Border crossing between Pakistan and Afghanistan reopens
Pakistan shut off the border when the militants captured Spin Boldak from Afghan government forces on Wednesday, leaving thousands of people stranded on either side and trade at a standstill.
A Pakistani border official, who did not want to be named, told AFP that people were being allowed to enter Pakistan in small groups, while hundreds were heading into Afghanistan.
An AFP journalist witnessed people crossing in both directions.
"We have decided to let them cross over to Pakistan... after checking their travel documents, enabling them to join their families on Eid (al-Adha)," the border official said, referring to the Muslim holiday which will be celebrated next week.
Pakistani Noor Ali, who had been visiting Kabul, said it took him two attempts to reach Spin Boldak in recent days because of fighting in Kandahar province, on the border.
"I was scared, but the Taliban did not create any problems, they checked my documents and allowed me to go through," he told AFP after arriving in the nearby city of Quetta.
The Taliban's seizure of the border town follows weeks of intensifying clashes across Afghanistan, with the insurgents capitalising on the last stages of the US troop withdrawal to launch a series of lightning offensives, overrunning districts at a staggering rate.
The group have also taken other vital border crossings with neighbouring countries in the north and west.
An Afghan returning to work in the northern Pakistani city of Peshawar said he passed government soldiers and Taliban fighters on his journey through Kandahar province to the Spin Boldak crossing.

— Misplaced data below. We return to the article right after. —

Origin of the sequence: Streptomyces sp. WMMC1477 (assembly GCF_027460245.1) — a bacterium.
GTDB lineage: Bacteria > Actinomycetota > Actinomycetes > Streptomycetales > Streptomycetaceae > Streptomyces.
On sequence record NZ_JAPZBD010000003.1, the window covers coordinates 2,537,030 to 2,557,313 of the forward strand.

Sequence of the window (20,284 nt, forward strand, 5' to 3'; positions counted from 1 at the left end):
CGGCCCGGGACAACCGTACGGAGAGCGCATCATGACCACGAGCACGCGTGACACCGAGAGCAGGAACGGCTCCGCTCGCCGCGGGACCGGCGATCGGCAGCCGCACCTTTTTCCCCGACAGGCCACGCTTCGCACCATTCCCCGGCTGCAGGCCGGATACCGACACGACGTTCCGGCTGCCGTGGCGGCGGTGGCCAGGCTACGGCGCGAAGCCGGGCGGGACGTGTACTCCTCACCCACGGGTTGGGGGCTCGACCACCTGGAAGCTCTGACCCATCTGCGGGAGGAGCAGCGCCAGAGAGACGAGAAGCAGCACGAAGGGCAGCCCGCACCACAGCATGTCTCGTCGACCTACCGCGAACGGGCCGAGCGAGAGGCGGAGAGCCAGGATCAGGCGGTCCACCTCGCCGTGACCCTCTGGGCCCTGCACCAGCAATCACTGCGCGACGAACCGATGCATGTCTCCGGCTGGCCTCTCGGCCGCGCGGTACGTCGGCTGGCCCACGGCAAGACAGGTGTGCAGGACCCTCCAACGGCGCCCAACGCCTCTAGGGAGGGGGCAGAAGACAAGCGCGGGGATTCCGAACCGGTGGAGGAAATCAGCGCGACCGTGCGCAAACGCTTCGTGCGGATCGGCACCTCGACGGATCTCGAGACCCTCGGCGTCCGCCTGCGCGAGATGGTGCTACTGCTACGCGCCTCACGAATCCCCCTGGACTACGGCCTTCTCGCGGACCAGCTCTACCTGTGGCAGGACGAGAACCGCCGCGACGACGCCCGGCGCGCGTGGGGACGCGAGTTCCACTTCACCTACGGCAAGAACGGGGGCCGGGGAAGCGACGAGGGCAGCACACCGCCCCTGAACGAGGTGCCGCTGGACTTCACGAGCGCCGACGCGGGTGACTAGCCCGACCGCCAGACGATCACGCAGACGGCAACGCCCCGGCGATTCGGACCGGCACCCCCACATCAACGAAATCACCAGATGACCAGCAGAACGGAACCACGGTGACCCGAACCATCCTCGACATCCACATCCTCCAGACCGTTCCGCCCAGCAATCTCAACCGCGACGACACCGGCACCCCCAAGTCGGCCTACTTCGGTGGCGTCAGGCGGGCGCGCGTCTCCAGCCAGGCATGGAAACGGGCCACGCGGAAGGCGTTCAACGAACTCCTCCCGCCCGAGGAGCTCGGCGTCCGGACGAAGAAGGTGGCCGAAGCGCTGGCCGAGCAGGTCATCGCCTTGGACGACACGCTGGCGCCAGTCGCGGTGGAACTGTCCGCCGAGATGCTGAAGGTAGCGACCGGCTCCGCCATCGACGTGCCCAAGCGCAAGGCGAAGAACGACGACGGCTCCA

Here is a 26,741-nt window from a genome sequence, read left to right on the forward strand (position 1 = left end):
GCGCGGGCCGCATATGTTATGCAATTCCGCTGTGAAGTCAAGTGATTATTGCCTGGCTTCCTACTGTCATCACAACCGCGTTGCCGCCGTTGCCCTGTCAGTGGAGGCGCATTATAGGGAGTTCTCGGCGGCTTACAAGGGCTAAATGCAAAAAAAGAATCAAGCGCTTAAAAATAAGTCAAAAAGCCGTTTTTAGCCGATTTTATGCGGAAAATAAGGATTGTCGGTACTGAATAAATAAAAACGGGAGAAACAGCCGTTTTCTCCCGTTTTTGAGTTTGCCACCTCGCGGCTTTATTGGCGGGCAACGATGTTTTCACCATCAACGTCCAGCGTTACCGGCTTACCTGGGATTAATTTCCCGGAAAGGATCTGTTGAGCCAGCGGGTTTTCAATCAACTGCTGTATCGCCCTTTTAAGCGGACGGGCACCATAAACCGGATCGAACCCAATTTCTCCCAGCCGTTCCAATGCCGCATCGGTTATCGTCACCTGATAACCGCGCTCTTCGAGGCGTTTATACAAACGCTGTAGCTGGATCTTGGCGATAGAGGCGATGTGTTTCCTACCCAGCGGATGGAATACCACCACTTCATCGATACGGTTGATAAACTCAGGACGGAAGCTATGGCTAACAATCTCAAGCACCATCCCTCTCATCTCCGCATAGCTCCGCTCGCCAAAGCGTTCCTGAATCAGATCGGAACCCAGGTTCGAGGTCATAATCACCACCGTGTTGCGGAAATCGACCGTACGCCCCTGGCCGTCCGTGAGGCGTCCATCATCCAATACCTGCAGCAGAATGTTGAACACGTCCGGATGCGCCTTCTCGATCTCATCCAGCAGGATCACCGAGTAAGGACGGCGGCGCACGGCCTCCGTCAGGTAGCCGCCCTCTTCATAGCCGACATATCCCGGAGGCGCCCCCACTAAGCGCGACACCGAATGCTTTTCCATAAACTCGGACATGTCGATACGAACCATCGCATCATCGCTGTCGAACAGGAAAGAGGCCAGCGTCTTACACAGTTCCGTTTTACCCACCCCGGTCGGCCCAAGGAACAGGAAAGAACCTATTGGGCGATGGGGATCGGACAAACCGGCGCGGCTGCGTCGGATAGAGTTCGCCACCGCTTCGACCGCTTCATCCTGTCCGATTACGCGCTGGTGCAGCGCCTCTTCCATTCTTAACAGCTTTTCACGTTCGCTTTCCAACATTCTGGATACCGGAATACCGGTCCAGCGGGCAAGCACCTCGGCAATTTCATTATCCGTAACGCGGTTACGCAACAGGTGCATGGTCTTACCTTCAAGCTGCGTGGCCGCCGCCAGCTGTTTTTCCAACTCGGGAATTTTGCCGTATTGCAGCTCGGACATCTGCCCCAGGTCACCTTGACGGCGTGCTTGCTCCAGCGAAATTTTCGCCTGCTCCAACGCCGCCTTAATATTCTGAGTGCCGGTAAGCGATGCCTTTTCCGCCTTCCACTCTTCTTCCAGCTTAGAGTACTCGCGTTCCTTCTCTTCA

"I saw tanks and guns on my way and I was stopped yesterday by Afghan soldiers who warned me about the security problems in Spin Boldak," Abdul Latif told AFP after getting to Quetta.
"I saw the Taliban moving around but they let me go over the border."
The Spin Boldak-Chaman border crossing is an economic lifeline for southern Afghanistan.
The landlocked country depends on the crucial commercial artery to export much of its agricultural produce, such as almonds and dried fruits. It also serves as the entry point for finished goods coming from Pakistan.
Controlling the crossing will likely provide the Taliban with an economic windfall, allowing the insurgents to tax the thousands of vehicles that pass through the frontier daily.
On Saturday hundreds of people were heading across the border to Afghanistan.
"We have opened the Chaman border... allowing crowds of up to 4,000 Afghans including women and children to cross over to Afghanistan to celebrate Eid al-Adha with their families, purely on humanitarian grounds," said the Pakistani border official.
Muhammad Tayyab, a Pakistani paramilitary official, said the decision was taken because of "relative calm on the other side", but said the crossing would remain closed to trade.
Afghan government forces on Friday launched an operation to try and take back control of Spin Boldak.
Following fierce skirmishes, dozens of wounded Taliban fighters were brought across the border and were being treated at a Pakistan hospital, an AFP correspondent at the scene reported.
But on Saturday, the Taliban's white flags could still be seen flying over the crossing.
"We are effectively managing our border with Afghanistan," Pakistan's interior minister Sheikh Rashid told reporters on Saturday.